In The Virginian, you find out both a lot and almost nothing at all about the title character. You get numerous details about specific events, from trips into the backcountry to romantic rides with Miss Wood, and you don’t even find out the Virginian’s name, or much in particular about his life before he met the narrator, for example. And our knowledge of the narrator works the same way—from his telling, we find out a lot about him, but there are still many missing pieces to the puzzle.
At the beginning of the novel, he arrives from the East at Medicine Bow, Wyoming to go to Judge Henry’s ranch, which he is only just finding out is nearly 300 miles away. This is his first trip to the West, and after the Virginian picks him up and brings him to the ranch, the cowboy becomes his babysitter (at the judge’s request), taking him hunting and fishing and making sure he doesn’t break his neck or get bitten by a snake. The narrator is a tenderfoot, but a self-aware one, and he realizes quickly that he must appear very unimpressive to the Virginian—though he gamely continues to try to kindle a friendship with him.
After a while, the narrator returns East, but the story goes on. This is one of the open questions of the novel: how does the narrator know everything that he knows? He has direct knowledge of some events, but nowhere near all; sometimes it is explained how he found something out, but in other cases the source of the story remains a mystery. (Who is going out on all those dates the Virginian has with Miss Wood? Or does one of them tell the narrator about their courtship later? I can’t see either doing that.) In any case, the story goes on, and the narrator comes back West again and again, catching bits and pieces of the romance in person.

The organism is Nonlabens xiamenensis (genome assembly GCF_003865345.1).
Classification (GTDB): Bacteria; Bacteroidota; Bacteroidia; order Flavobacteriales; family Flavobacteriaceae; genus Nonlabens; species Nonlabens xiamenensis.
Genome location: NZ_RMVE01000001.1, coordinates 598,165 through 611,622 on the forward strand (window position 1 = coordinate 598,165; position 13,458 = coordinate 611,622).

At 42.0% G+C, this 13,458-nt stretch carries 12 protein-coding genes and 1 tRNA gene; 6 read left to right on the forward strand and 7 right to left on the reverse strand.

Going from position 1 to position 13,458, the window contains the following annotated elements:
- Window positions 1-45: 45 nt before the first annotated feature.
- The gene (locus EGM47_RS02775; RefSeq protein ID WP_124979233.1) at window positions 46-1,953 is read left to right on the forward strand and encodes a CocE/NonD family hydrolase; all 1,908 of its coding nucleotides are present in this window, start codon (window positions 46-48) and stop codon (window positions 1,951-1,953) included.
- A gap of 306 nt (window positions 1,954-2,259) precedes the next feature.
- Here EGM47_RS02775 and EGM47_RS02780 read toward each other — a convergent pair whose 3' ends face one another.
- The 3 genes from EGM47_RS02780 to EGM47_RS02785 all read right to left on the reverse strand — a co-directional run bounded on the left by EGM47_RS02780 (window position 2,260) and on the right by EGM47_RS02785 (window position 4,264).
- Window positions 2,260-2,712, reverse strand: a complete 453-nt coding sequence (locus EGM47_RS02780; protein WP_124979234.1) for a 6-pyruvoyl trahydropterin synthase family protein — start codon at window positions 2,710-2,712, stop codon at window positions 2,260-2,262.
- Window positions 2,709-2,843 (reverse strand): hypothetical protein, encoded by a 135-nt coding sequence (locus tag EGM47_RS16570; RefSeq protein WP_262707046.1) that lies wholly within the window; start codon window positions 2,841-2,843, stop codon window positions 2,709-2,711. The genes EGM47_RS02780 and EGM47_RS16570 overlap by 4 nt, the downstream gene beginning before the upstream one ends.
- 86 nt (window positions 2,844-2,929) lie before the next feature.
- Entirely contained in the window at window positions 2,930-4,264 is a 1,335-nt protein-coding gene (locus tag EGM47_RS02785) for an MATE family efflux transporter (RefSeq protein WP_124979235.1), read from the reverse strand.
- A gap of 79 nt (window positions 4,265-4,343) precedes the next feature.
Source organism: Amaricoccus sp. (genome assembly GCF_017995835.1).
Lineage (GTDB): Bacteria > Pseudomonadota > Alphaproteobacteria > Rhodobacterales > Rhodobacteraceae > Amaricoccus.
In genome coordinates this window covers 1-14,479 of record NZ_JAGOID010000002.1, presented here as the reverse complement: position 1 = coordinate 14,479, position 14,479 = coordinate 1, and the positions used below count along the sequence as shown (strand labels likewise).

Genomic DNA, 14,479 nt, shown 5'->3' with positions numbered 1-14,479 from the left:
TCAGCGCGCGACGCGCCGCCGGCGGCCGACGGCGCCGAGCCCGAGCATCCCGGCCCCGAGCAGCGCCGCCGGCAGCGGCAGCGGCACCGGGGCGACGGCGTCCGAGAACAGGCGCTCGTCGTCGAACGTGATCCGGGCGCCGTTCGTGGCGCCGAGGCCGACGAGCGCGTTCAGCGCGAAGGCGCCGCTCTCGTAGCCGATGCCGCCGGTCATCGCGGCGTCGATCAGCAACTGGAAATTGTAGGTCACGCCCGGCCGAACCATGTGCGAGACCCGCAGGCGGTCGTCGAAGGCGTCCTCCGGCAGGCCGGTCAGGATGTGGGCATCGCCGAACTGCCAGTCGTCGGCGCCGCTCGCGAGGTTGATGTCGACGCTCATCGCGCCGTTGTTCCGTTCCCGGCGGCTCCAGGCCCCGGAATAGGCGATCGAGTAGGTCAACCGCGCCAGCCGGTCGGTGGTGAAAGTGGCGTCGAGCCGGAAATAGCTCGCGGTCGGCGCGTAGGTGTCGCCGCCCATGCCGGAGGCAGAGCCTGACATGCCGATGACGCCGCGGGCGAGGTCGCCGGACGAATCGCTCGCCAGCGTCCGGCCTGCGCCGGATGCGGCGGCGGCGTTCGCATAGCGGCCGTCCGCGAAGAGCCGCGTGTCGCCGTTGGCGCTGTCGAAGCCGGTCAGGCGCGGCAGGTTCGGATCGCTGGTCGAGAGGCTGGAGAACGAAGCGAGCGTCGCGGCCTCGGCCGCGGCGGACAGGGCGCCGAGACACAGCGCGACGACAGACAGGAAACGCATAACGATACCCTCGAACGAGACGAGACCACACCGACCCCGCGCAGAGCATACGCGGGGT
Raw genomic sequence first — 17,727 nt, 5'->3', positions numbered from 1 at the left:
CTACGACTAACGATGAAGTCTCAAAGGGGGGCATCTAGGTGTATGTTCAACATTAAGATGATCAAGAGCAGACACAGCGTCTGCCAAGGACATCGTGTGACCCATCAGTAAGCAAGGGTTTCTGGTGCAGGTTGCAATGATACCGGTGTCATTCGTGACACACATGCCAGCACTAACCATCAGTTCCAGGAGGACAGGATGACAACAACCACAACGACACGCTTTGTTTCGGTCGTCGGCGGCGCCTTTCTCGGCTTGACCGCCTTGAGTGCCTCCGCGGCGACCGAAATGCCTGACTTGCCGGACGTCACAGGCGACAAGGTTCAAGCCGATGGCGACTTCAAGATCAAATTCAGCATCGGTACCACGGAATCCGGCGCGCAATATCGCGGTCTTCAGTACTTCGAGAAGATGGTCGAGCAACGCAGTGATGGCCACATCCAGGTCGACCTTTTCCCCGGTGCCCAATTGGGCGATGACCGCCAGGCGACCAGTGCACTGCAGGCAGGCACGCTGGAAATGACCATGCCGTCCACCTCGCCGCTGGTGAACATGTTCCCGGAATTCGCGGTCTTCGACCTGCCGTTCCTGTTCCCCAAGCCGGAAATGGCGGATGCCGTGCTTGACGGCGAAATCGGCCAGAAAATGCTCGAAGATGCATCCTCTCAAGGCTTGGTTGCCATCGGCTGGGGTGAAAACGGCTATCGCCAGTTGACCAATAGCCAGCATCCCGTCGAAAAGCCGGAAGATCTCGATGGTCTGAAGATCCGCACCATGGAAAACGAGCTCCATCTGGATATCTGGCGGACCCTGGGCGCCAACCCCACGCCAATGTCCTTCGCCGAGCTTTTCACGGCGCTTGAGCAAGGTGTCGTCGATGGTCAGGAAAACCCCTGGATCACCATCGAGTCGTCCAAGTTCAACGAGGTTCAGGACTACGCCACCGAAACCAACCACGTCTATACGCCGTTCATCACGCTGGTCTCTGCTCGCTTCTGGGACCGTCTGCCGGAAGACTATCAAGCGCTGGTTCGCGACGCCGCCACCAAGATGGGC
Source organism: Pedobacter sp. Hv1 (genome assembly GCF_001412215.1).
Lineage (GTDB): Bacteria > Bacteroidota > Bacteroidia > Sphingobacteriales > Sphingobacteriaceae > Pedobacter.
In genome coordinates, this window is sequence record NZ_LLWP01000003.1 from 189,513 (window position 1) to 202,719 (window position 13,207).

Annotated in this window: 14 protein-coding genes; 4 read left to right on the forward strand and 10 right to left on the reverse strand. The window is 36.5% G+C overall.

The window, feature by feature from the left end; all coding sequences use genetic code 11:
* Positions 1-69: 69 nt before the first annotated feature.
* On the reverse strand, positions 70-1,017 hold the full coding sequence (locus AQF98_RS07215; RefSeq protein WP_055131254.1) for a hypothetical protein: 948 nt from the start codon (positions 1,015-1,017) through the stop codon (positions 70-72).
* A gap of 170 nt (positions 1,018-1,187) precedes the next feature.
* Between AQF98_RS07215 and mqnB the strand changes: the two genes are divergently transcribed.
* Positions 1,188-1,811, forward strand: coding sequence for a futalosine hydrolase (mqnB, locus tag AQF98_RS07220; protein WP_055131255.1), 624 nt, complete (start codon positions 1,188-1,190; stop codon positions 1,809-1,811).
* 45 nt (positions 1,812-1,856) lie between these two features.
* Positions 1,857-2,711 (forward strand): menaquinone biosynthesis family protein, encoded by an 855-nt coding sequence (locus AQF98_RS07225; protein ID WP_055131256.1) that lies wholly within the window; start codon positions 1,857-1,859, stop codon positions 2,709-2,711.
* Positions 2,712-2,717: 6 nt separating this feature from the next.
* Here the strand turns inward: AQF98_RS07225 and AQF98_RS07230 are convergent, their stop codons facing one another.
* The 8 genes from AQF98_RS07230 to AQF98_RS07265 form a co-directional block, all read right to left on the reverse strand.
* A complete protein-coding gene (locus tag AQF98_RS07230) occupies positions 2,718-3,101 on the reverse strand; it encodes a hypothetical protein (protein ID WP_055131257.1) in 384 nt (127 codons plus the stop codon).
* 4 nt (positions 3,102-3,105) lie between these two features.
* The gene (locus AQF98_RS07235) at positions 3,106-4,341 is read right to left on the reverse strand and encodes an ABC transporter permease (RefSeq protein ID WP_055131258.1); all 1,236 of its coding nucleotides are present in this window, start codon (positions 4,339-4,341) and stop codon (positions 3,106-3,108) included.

And that’s another hole. It’s never explained why the narrator keeps going back and forth, whether he works for a living, what his means of supporting himself are (and how they allow him to make months-long trips to the other side of the country at least once a year). My initial guess, based on this behavior as well as his early reactions to the Virginian and overall friendship with Judge Henry, was that it was a middle-aged man, either retired or of a leisure class—but it came out eventually that the narrator is actually about the same age as the Virginian, a young man. In these respects, lots of “who the narrator is” remains a mystery.
But as he travels West again and again, always getting to know the Virginian a bit better along with the rest of the territory, he becomes more experienced and assured of his ways there—though he never approaches the level of the Virginian. He is always an outsider, but he becomes an outsider with understanding, which is how he tells the story. He is able to act as a liaison between the reader, a tenderfoot back East, and the Virginian, the Ideal Western Man. He can admire the Virginian but also see past at least one layer of the romance around him.
If he reminds me of another narrator, it is—and this is quite silly, quite silly—of John Dowell, the narrator of The Good Soldier. He is hardly so complexly unreliable, of course, and I’m sure I’m much more supposed to ignore than question the issues of his knowledge of the story. But he is gossipy in the same way, more effete than the characters he describes in the same way, and a good, endearing man, if somewhat pathetic (and aware of it).